GM has pulled the plug on its Oklahoma City assembly plant, which produced the long-wheelbase versions of the Envoy and Trailblazer, as part of its recently-announced downsizing plan. 

What's really disturbing, however, is where those 2,200 displaced workers went. They didn't receive a traditional settlement package, but instead got dropped into the UAW's "jobs bank" - a holding tank of sorts for temporarily unemployed autoworkers. This is the first time that a plant's entire workforce has been dropped into the bank. Of course, no one really believes that the drop in GM's labor needs is temporary, so the question remains: What will the General do in the long term with its downsizing and labor surplis issues? At the moment, the plan appears to be a 'wait and see' what happens during the '07 labor contract renegotiations. If history tells us anything, the issue won't be forced.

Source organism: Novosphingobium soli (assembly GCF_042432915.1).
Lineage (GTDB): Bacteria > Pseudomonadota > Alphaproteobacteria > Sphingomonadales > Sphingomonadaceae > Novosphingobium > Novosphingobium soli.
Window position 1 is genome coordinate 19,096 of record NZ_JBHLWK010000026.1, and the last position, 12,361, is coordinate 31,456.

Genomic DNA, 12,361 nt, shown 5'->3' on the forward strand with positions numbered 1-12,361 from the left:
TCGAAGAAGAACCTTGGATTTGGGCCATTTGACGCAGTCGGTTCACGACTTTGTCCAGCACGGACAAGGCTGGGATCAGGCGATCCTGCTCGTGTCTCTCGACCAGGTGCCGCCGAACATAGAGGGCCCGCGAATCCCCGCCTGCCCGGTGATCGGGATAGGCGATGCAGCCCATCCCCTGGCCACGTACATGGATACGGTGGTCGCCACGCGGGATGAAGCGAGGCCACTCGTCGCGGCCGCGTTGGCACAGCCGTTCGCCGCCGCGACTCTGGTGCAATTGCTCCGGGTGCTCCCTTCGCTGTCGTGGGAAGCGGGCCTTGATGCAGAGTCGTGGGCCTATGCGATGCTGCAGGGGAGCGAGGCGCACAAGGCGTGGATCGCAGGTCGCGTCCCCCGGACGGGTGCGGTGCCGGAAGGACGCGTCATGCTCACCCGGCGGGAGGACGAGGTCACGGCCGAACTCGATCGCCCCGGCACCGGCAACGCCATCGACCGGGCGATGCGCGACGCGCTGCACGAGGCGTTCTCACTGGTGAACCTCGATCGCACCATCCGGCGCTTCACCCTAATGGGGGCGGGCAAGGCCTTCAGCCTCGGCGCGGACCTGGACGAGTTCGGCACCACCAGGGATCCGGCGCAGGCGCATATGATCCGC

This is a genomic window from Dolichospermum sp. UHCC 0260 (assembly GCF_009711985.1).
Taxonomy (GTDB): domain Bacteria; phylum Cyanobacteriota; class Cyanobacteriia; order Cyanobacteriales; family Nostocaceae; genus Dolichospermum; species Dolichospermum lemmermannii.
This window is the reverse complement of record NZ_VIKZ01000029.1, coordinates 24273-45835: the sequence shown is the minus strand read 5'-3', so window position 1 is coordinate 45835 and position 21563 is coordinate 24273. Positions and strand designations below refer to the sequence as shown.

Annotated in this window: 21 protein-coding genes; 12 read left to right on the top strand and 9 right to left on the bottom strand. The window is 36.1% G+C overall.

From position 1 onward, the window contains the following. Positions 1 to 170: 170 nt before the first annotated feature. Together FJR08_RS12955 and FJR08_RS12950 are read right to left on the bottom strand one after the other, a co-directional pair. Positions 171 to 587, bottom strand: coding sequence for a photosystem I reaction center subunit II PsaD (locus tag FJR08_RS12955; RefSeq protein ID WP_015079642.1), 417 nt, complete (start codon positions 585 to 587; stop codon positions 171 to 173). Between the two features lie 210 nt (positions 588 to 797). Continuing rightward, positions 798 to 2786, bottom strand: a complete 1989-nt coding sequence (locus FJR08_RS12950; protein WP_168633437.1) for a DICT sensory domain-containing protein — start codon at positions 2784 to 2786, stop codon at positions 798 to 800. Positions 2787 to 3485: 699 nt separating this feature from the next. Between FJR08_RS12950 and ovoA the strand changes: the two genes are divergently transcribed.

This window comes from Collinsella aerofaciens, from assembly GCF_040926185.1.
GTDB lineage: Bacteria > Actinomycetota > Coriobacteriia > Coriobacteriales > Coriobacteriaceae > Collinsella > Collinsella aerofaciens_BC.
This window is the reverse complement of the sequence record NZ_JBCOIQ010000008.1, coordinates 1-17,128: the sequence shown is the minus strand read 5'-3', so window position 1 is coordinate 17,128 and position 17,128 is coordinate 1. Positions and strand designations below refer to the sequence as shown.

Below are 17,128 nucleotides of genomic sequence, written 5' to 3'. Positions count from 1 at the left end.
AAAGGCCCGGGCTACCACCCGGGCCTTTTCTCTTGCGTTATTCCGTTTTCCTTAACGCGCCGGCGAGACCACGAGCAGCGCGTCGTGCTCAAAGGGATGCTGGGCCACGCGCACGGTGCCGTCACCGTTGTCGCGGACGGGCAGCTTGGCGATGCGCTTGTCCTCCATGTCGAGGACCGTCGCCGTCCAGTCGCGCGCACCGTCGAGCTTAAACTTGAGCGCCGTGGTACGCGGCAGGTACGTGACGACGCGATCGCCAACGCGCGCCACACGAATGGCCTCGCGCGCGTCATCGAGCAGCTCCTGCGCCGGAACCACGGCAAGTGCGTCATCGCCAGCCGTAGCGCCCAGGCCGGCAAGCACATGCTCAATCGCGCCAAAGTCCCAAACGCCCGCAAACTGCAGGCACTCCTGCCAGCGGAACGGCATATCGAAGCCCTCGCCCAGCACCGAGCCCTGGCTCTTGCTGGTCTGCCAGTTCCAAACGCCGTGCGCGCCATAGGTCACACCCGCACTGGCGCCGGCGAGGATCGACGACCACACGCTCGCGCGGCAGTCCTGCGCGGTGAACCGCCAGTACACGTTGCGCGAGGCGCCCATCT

As a side note, we should point out that the $31/hour wage described in the article isn't quite accurate. According to the UAW, the pay rate for an assembly worker in the 2nd year of the current contract is just under $26/hour. We want to make sure we get this "wage inflation" under control, as the hourly rate of a line worker seems to be creeping upward with every article that's written on the topic.

In other news, Moody's nailed GM with another bond rating downgrade yesterday.


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